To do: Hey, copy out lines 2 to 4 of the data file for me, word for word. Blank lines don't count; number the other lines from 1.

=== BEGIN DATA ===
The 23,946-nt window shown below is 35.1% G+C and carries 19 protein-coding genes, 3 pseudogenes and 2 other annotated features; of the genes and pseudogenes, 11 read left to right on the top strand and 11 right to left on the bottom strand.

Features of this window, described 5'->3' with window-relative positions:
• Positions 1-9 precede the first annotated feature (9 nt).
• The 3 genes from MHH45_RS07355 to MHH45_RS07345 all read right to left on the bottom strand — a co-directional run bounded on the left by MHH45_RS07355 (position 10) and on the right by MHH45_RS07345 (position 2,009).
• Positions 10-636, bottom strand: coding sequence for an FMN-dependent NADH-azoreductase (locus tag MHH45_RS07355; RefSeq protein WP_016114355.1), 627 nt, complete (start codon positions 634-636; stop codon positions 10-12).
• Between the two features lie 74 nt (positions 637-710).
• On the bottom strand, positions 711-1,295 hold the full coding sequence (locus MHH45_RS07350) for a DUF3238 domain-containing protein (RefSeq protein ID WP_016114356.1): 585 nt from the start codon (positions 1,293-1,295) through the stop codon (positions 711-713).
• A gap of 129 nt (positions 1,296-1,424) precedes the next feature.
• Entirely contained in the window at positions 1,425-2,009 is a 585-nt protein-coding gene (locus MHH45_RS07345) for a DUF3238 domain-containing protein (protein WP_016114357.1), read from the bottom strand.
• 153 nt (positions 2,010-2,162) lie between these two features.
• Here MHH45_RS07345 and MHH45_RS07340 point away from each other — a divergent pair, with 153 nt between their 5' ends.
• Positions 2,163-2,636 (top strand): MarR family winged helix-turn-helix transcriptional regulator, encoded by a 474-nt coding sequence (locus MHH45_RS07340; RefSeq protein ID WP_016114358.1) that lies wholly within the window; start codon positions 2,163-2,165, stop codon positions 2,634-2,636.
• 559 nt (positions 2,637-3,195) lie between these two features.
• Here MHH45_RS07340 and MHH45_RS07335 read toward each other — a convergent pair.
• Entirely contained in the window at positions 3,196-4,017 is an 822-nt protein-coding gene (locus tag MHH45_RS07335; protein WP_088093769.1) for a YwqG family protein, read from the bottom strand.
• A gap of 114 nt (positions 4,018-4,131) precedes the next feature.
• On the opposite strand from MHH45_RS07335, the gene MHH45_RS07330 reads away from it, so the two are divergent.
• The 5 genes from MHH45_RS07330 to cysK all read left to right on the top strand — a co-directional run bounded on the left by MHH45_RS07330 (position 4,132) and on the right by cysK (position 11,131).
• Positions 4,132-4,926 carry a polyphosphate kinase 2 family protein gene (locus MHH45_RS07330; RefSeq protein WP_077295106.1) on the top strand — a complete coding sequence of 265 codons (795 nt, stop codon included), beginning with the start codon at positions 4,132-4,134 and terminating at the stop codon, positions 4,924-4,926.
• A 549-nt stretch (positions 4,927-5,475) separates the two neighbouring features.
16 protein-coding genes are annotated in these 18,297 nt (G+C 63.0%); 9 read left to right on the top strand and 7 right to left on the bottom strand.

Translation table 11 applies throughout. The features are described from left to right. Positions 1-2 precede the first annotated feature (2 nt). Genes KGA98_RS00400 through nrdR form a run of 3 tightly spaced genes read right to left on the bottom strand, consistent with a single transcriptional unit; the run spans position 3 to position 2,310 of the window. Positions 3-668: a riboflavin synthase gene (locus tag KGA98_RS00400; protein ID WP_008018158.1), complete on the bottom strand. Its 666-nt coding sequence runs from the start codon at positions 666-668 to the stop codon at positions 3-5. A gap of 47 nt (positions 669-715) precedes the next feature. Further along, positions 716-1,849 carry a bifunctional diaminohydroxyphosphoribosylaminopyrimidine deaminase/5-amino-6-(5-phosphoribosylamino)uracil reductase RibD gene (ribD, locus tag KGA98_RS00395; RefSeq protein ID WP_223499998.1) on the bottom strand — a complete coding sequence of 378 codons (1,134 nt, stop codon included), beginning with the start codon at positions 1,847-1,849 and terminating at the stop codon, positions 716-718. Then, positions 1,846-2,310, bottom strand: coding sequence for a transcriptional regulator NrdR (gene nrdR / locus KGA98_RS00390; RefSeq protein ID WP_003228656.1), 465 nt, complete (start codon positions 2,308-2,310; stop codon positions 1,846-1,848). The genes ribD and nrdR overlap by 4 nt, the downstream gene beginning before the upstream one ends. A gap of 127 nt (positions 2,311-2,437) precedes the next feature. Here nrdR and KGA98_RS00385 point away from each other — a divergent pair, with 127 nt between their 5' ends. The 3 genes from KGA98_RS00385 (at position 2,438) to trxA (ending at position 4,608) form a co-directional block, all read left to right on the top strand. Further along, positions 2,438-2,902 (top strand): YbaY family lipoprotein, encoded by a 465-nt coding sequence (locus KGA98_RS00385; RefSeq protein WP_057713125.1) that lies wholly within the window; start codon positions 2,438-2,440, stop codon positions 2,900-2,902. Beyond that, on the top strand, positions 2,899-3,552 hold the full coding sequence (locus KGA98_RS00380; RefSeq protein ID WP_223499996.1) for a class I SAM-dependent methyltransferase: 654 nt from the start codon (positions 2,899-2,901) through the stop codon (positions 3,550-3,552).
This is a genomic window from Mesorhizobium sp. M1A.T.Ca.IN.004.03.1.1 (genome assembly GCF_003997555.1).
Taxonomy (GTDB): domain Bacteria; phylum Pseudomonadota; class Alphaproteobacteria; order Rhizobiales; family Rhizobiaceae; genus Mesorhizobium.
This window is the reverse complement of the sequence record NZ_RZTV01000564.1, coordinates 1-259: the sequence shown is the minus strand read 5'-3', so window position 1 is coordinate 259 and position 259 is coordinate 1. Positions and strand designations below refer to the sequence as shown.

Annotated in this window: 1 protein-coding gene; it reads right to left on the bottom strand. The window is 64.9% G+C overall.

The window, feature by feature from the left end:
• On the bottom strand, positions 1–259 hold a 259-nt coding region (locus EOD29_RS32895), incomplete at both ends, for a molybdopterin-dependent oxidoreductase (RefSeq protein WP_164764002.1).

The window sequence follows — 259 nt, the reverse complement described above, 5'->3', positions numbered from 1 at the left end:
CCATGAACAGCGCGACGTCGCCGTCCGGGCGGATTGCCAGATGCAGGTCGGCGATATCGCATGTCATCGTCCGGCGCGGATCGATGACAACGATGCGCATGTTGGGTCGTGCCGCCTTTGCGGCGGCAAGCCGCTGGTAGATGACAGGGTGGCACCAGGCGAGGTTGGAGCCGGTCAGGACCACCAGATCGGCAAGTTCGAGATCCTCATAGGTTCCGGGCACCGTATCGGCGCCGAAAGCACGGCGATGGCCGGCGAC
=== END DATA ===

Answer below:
Features of this window, described 5'->3' with window-relative positions:
• Positions 1-9 precede the first annotated feature (9 nt).
• The 3 genes from MHH45_RS07355 to MHH45_RS07345 all read right to left on the bottom strand — a co-directional run bounded on the left by MHH45_RS07355 (position 10) and on the right by MHH45_RS07345 (position 2,009).